Do the Right Thing (1989) / Drama-Comedy
MPAA Rated: R for language, nudity, sexuality, and violence
Running time: 120 min.
Cast: Danny Aiello, Spike Lee, Ossie Davis, John Turturro, Richard Edson, Giancarlo Esposito, Smuel L. Jackson, Ruby Dee, Rosie Perez, Bill Nunn, Robert Guenveur Smith, Robin Harris, Martin Lawrence, Joie Lee, Leonard L. Thomas, Paul Benjamin, Steve White, Miguel Sandoval, Rick Aiello, Steve Park
Director: Spike Lee
Screenplay: Spike Lee
Review published June 7, 2007
Writer-director-producer-star Spike Lee (Clockers, He Got Game) crafts his finest film, delving head first into issues dealing with the fragility of the Bed-Stuy, Brooklyn existence, particularly in the tenuous undercurrents of bigotry and racism that exist in so-called melting pot communities like those found in the metropolitan New York area. Although tolerance is normally maintained, and no one especially a bad person, the feelings are always bubbling just under the surface, threatening to spill out should push come to shove, which is what eventually occurs at a key point of Lee's film.
Do the Right Thing has a large cast of characters, but Lee imbues each with enough personality that makes it easy for us to keep track of just who everyone is at all times. Most of the action takes place around Sal's Pizzeria, an Italian-American establishment in the predominantly African-American community for over 25 years, run by Sal (Aiello, Moonstruck) with his two sons, elder Pino (Turturro, State of Grace) and younger sibling, Vito (Edson, Platoon). Working as a Sal's delivery person is Mookie (Lee), who has issues getting distracted while out and about, especially to find the time to deal with his needy girlfriend (Perez, White Men Can't Jump) and his illegitimate son. A collection of other characters fill every street corner, including a wino called Da Mayor (Davis, Joe Versus the Volcano), a mentally challenged man named Smiley (Smith, Final Destination), and a militant named Buggin' Out (Esposito, Twilight), who thinks Sal needs to put up some African-Americans among the pictures on his Wall of Fame.
Do the Right Thing is a complex study of the dichotomies of daily life among the various peoples in Bed-Stuy, and for communities like it around the country. The different ethnicities mixing with the African-Americans raise serious issues about the survival of the inhabitants, as businesses exist owned primarily by those who live outside of Bed-Stuy, such as Sal and the Korean store owner, who take the money out of the community, while Black-owned businesses are hardly to be found.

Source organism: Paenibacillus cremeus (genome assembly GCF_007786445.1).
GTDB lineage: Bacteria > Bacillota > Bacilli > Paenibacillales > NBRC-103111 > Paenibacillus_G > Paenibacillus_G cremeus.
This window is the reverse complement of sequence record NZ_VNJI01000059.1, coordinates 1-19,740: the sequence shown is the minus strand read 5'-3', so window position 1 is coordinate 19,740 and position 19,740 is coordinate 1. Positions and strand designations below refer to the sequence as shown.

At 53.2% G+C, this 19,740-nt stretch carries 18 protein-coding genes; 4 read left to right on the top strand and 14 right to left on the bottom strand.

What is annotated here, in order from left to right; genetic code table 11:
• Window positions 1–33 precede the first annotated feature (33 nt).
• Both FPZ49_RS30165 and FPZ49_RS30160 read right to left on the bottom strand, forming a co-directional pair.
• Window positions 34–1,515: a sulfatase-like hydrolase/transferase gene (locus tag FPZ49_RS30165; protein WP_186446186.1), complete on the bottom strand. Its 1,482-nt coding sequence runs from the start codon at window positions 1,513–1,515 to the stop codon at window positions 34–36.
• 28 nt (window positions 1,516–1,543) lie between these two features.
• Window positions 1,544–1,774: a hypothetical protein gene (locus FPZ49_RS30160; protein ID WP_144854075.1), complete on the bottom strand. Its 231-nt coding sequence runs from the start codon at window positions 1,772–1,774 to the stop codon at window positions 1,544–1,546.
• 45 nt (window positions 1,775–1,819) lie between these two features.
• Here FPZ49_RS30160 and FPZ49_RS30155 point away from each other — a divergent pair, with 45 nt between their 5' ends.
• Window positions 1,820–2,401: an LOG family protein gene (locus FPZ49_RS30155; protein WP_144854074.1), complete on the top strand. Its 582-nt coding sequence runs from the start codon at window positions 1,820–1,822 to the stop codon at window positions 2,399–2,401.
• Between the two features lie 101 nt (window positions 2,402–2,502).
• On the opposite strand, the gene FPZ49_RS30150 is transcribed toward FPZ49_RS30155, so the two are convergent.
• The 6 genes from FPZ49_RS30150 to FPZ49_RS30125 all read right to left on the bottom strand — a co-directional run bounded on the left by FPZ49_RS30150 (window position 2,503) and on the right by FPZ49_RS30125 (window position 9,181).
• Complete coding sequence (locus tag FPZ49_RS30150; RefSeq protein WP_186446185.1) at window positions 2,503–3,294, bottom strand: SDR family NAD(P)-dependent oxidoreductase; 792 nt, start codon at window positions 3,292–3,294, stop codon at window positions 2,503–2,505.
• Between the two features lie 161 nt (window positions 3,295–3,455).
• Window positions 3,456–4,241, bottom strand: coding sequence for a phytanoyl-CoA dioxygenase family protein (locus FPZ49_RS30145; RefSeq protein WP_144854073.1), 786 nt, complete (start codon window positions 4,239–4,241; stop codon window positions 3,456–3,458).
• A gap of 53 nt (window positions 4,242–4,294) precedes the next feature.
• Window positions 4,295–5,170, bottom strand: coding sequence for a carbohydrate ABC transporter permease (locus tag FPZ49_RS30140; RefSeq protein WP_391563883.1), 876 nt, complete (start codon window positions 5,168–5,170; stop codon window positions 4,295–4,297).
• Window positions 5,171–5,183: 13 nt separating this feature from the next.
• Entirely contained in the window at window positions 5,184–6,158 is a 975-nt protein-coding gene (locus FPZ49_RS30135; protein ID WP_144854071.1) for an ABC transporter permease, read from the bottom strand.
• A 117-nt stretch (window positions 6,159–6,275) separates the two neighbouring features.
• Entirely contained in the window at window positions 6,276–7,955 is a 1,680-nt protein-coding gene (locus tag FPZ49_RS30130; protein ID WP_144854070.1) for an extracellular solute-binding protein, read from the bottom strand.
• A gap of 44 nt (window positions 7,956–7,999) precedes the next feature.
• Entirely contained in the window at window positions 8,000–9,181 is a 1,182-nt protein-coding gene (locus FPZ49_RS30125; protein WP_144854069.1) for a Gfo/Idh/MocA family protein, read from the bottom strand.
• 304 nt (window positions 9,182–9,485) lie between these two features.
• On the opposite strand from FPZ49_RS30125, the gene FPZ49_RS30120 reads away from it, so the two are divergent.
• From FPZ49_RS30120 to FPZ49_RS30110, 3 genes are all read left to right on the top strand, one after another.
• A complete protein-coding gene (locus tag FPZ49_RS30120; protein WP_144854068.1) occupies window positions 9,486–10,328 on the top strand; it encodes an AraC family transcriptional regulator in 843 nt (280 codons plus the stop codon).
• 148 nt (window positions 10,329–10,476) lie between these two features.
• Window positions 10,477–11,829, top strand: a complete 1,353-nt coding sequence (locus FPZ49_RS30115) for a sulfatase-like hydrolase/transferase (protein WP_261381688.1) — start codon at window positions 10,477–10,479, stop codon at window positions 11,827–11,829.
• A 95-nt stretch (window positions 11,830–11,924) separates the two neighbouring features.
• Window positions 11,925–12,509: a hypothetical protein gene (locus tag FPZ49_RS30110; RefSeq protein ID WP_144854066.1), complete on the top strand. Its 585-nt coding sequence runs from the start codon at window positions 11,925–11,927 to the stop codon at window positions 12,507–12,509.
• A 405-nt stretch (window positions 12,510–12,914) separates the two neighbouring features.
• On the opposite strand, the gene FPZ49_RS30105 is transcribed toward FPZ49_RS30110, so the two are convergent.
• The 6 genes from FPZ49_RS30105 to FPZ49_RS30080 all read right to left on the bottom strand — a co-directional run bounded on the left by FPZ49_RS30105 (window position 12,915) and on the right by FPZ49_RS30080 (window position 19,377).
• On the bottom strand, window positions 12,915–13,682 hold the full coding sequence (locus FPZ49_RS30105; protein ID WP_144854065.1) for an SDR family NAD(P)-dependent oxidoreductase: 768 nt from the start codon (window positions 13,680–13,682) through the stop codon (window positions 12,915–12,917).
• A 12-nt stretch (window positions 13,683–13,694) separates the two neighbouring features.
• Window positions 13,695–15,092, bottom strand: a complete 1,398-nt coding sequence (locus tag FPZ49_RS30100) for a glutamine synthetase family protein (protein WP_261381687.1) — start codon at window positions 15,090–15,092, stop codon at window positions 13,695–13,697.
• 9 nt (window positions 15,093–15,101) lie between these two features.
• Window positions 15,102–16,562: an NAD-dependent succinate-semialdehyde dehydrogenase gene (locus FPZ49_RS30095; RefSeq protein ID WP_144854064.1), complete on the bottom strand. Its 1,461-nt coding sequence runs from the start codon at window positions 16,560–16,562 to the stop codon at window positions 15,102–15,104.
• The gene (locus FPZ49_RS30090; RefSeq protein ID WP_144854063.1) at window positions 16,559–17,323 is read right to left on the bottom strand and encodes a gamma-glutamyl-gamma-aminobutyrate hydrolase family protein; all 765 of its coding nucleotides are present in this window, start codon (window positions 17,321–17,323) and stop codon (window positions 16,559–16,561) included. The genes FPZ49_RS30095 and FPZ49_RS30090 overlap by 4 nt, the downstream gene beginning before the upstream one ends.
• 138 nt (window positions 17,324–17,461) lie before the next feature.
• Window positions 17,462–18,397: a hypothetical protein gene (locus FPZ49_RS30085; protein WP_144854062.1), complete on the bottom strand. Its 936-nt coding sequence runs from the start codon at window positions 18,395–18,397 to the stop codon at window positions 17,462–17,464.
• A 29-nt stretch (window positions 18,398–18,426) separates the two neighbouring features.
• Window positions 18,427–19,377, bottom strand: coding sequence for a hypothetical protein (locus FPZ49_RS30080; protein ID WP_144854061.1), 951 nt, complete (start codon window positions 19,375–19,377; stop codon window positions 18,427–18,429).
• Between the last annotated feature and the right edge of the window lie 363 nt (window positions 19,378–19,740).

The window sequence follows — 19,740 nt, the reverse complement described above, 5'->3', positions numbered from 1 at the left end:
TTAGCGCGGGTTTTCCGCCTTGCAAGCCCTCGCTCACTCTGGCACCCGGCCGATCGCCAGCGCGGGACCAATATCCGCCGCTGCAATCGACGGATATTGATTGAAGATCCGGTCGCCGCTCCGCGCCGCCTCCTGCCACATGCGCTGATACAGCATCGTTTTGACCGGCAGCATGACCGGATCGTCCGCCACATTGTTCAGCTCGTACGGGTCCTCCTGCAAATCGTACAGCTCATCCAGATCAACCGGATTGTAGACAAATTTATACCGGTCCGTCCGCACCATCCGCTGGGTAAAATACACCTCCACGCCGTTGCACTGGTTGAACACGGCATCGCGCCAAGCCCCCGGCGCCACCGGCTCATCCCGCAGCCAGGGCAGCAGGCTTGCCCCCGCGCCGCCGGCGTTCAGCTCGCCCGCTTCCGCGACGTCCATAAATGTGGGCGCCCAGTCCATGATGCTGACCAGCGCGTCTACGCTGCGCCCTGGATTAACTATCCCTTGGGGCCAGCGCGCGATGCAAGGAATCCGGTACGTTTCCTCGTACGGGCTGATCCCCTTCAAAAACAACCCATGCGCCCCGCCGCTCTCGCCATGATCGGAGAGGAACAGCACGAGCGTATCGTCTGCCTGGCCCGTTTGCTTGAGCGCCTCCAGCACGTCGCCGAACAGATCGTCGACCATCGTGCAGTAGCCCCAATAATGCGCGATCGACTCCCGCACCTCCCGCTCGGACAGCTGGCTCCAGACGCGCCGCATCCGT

Recurring conflicting themes also are prevalent, most notably in the different philosophies among the two most prominent Black leaders, the peace-espousing Martin Luther King and the self-preservation proponent, Malcolm X. The feeling exist within nearly all of the African-American cast members, embodied most in that of Radio Raheem (Nunn, Kiss the Girls), who wears finger jewelry on each hand, one of "Love" and one of "Hate". Sal's sons also are on opposite extremes, with Pino feeling nothing but disgust for the Black community he is forced to endure every day running the business, while Vito feels more at home, befriending Mookie as if he were a brother.
The heat wave that the film is set in only accentuates the rising tensions of the community, as everyone must go outside for the little bit of air they can get, making everyone uncomfortable and on edge. Lots of reddish hues have been added to the real-life Bedford-Stuyvesant community to further accentuate the feelings of heat that permeate the community. Cinematographer Ernest Dickerson does a masterful job in capturing the beauty of a community not exactly known for postcard-perfect scenery, and what could have looked earthy and mundane is colorfully eye-popping and vibrant. The skewed camera angles would start a short-lived trend among Black filmmakers for the next couple of years, in such entries as Mario Van Peebles' New Jack City and Dickerson's own directorial debut, Juice.
Although many of the characters have defined functions in Lee's piece, serving mostly as archetypes from which to draw thematic conclusions, the actors do a fantastic job in filling out their roles to give each of the Bed-Stuy denizens a rounded outlook on life. No one is painted in a completely positive light, or negative, although their true colors do come out often when talking behind closed doors, or in the heat of a riot situation, where all of the built-up tensions explodes on the scene. Danny Aiello provides the strongest performance among a great man, benevolent almost to a fault in his feelings toward the community as a whole, but always flaunting his differences, which is sometimes perceived as racist (he doesn't like loud "jungle music" in his restaurant) or espousing attitudes he doesn't agree with.
Do the Right Thing is an important film for a pivotal era, foreshadowing some major events, including the Los Angeles riots of 1992 and other lesser flare-ups that have occurred in other communities where many establishments are vandalized and set ablaze following feelings of great injustice at the hands of those in authority. Like the troubling moments that occur late in the film, there is not a particular rational explanation for the riots, except to make a statement to the community that people are mad as hell, and aren't going to take it anymore. It's a controversial film, but it provokes discussion and debate, and that much-needed dialogue is what Lee seems to be going for. With the dichotomy on the usefulness, or uselessness, of violence, "doing the right thing" is ambiguous, as the hand extended of Love and the fist of Hate are often used to serve similar purposes.
©2007 Vince Leo